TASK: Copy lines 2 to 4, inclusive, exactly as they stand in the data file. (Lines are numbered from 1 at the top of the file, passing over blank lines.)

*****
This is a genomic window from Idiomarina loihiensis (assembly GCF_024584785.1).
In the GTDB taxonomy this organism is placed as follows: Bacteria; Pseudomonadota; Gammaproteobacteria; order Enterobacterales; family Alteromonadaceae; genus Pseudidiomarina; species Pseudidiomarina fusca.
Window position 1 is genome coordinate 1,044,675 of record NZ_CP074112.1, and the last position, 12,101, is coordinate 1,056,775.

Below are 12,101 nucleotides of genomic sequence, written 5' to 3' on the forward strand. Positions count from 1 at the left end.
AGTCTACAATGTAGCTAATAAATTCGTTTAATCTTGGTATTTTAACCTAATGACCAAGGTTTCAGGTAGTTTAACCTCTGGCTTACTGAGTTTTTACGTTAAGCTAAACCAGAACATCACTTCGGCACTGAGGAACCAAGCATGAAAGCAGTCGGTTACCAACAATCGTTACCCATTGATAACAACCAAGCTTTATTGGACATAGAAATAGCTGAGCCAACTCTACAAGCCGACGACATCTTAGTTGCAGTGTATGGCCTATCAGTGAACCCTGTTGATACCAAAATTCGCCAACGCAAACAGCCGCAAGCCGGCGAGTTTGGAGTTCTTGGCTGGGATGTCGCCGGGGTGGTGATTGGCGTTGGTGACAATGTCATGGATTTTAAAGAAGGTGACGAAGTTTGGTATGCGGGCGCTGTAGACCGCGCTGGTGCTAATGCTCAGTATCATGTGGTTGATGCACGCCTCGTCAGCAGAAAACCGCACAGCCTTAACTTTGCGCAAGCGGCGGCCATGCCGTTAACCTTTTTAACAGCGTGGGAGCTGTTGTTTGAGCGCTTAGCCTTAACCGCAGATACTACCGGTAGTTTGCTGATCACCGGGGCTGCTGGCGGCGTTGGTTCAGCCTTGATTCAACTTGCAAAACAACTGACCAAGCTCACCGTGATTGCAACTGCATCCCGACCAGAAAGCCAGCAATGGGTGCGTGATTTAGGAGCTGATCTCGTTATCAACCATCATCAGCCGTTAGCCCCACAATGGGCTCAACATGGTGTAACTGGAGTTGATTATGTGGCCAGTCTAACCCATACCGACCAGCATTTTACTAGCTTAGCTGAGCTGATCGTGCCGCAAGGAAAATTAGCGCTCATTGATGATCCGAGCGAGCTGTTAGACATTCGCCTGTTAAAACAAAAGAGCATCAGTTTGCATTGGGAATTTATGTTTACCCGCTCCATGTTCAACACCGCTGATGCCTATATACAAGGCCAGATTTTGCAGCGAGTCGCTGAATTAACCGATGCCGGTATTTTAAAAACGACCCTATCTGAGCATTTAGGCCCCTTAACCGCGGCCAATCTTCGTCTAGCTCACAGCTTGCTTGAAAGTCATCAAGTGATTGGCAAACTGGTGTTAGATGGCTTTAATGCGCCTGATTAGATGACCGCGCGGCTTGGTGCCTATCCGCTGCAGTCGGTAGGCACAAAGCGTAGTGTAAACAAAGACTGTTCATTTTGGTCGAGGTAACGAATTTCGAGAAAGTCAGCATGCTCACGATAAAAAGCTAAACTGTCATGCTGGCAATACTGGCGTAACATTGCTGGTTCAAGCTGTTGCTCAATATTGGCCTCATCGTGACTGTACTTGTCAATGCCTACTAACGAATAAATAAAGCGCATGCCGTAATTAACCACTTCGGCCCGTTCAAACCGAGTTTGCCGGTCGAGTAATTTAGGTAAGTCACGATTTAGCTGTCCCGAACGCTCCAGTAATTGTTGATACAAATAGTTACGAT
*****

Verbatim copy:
In the GTDB taxonomy this organism is placed as follows: Bacteria; Pseudomonadota; Gammaproteobacteria; order Enterobacterales; family Alteromonadaceae; genus Pseudidiomarina; species Pseudidiomarina fusca.
Window position 1 is genome coordinate 1,044,675 of record NZ_CP074112.1, and the last position, 12,101, is coordinate 1,056,775.

Below are 12,101 nucleotides of genomic sequence, written 5' to 3' on the forward strand. Positions count from 1 at the left end.